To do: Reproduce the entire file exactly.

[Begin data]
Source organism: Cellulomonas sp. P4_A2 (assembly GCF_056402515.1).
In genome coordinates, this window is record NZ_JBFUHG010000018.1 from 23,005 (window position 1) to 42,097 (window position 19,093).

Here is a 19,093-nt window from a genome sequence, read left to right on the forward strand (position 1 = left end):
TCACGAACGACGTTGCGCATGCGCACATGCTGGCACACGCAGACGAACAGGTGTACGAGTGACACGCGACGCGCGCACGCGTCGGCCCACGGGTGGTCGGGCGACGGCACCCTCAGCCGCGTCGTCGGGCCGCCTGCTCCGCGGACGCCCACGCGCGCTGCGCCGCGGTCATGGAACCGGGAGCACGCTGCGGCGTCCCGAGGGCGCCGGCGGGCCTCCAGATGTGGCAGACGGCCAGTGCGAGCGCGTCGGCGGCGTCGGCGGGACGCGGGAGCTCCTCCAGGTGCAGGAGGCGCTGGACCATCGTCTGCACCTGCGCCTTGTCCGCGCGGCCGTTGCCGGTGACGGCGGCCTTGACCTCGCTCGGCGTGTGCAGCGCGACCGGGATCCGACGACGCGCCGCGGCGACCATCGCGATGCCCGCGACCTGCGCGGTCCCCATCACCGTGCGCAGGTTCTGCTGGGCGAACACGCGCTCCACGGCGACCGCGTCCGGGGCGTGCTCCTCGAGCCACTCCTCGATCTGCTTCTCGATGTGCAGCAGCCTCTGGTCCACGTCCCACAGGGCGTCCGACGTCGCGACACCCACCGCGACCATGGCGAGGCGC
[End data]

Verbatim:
Source organism: Cellulomonas sp. P4_A2 (assembly GCF_056402515.1).
In genome coordinates, this window is record NZ_JBFUHG010000018.1 from 23,005 (window position 1) to 42,097 (window position 19,093).

Here is a 19,093-nt window from a genome sequence, read left to right on the forward strand (position 1 = left end):
TCACGAACGACGTTGCGCATGCGCACATGCTGGCACACGCAGACGAACAGGTGTACGAGTGACACGCGACGCGCGCACGCGTCGGCCCACGGGTGGTCGGGCGACGGCACCCTCAGCCGCGTCGTCGGGCCGCCTGCTCCGCGGACGCCCACGCGCGCTGCGCCGCGGTCATGGAACCGGGAGCACGCTGCGGCGTCCCGAGGGCGCCGGCGGGCCTCCAGATGTGGCAGACGGCCAGTGCGAGCGCGTCGGCGGCGTCGGCGGGACGCGGGAGCTCCTCCAGGTGCAGGAGGCGCTGGACCATCGTCTGCACCTGCGCCTTGTCCGCGCGGCCGTTGCCGGTGACGGCGGCCTTGACCTCGCTCGGCGTGTGCAGCGCGACCGGGATCCGACGACGCGCCGCGGCGACCATCGCGATGCCCGCGACCTGCGCGGTCCCCATCACCGTGCGCAGGTTCTGCTGGGCGAACACGCGCTCCACGGCGACCGCGTCCGGGGCGTGCTCCTCGAGCCACTCCTCGATCTGCTTCTCGATGTGCAGCAGCCTCTGGTCCACGTCCCACAGGGCGTCCGACGTCGCGACACCCACCGCGACCATGGCGAGGCGC